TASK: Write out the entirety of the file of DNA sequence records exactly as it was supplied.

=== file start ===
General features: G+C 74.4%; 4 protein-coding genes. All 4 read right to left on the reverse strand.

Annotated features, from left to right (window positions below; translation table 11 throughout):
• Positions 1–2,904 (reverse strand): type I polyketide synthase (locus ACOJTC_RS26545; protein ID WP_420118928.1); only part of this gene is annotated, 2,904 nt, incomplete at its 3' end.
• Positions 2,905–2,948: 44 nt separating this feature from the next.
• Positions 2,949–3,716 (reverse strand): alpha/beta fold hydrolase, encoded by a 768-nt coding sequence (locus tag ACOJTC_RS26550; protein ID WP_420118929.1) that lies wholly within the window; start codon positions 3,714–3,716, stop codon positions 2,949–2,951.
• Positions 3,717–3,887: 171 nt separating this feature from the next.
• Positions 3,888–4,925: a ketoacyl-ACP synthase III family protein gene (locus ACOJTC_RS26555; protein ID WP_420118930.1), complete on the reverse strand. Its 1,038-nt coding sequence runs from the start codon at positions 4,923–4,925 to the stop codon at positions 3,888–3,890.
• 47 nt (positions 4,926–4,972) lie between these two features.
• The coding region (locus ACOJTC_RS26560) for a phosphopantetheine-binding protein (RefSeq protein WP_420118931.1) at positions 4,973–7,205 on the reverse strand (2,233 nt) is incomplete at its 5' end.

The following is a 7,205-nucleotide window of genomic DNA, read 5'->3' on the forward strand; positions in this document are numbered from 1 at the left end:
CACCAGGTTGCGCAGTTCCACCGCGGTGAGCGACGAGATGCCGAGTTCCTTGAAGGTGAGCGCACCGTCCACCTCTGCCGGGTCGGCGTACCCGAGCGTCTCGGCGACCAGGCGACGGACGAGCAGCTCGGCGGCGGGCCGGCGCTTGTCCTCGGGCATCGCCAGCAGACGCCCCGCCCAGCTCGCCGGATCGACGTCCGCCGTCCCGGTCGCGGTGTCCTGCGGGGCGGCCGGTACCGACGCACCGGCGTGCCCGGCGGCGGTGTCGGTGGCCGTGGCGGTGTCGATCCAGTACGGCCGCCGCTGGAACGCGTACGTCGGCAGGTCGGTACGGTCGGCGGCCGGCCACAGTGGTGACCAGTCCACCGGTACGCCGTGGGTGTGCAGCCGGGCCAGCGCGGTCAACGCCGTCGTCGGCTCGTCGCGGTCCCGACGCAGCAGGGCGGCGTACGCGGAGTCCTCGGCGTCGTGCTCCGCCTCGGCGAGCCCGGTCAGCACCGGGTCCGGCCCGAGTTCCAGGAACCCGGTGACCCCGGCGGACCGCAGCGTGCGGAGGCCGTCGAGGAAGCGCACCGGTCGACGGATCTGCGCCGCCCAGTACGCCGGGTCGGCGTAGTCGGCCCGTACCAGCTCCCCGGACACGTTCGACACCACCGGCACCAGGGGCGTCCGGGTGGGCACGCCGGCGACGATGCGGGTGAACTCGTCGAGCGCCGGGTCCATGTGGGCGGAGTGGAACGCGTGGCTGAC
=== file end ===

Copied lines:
General features: G+C 74.4%; 4 protein-coding genes. All 4 read right to left on the reverse strand.

Annotated features, from left to right (window positions below; translation table 11 throughout):
• Positions 1–2,904 (reverse strand): type I polyketide synthase (locus ACOJTC_RS26545; protein ID WP_420118928.1); only part of this gene is annotated, 2,904 nt, incomplete at its 3' end.
• Positions 2,905–2,948: 44 nt separating this feature from the next.
• Positions 2,949–3,716 (reverse strand): alpha/beta fold hydrolase, encoded by a 768-nt coding sequence (locus tag ACOJTC_RS26550; protein ID WP_420118929.1) that lies wholly within the window; start codon positions 3,714–3,716, stop codon positions 2,949–2,951.
• Positions 3,717–3,887: 171 nt separating this feature from the next.
• Positions 3,888–4,925: a ketoacyl-ACP synthase III family protein gene (locus ACOJTC_RS26555; protein ID WP_420118930.1), complete on the reverse strand. Its 1,038-nt coding sequence runs from the start codon at positions 4,923–4,925 to the stop codon at positions 3,888–3,890.
• 47 nt (positions 4,926–4,972) lie between these two features.
• The coding region (locus ACOJTC_RS26560) for a phosphopantetheine-binding protein (RefSeq protein WP_420118931.1) at positions 4,973–7,205 on the reverse strand (2,233 nt) is incomplete at its 5' end.

The following is a 7,205-nucleotide window of genomic DNA, read 5'->3' on the forward strand; positions in this document are numbered from 1 at the left end:
CACCAGGTTGCGCAGTTCCACCGCGGTGAGCGACGAGATGCCGAGTTCCTTGAAGGTGAGCGCACCGTCCACCTCTGCCGGGTCGGCGTACCCGAGCGTCTCGGCGACCAGGCGACGGACGAGCAGCTCGGCGGCGGGCCGGCGCTTGTCCTCGGGCATCGCCAGCAGACGCCCCGCCCAGCTCGCCGGATCGACGTCCGCCGTCCCGGTCGCGGTGTCCTGCGGGGCGGCCGGTACCGACGCACCGGCGTGCCCGGCGGCGGTGTCGGTGGCCGTGGCGGTGTCGATCCAGTACGGCCGCCGCTGGAACGCGTACGTCGGCAGGTCGGTACGGTCGGCGGCCGGCCACAGTGGTGACCAGTCCACCGGTACGCCGTGGGTGTGCAGCCGGGCCAGCGCGGTCAACGCCGTCGTCGGCTCGTCGCGGTCCCGACGCAGCAGGGCGGCGTACGCGGAGTCCTCGGCGTCGTGCTCCGCCTCGGCGAGCCCGGTCAGCACCGGGTCCGGCCCGAGTTCCAGGAACCCGGTGACCCCGGCGGACCGCAGCGTGCGGAGGCCGTCGAGGAAGCGCACCGGTCGACGGATCTGCGCCGCCCAGTACGCCGGGTCGGCGTAGTCGGCCCGTACCAGCTCCCCGGACACGTTCGACACCACCGGCACCAGGGGCGTCCGGGTGGGCACGCCGGCGACGATGCGGGTGAACTCGTCGAGCGCCGGGTCCATGTGGGCGGAGTGGAACGCGTGGCTGAC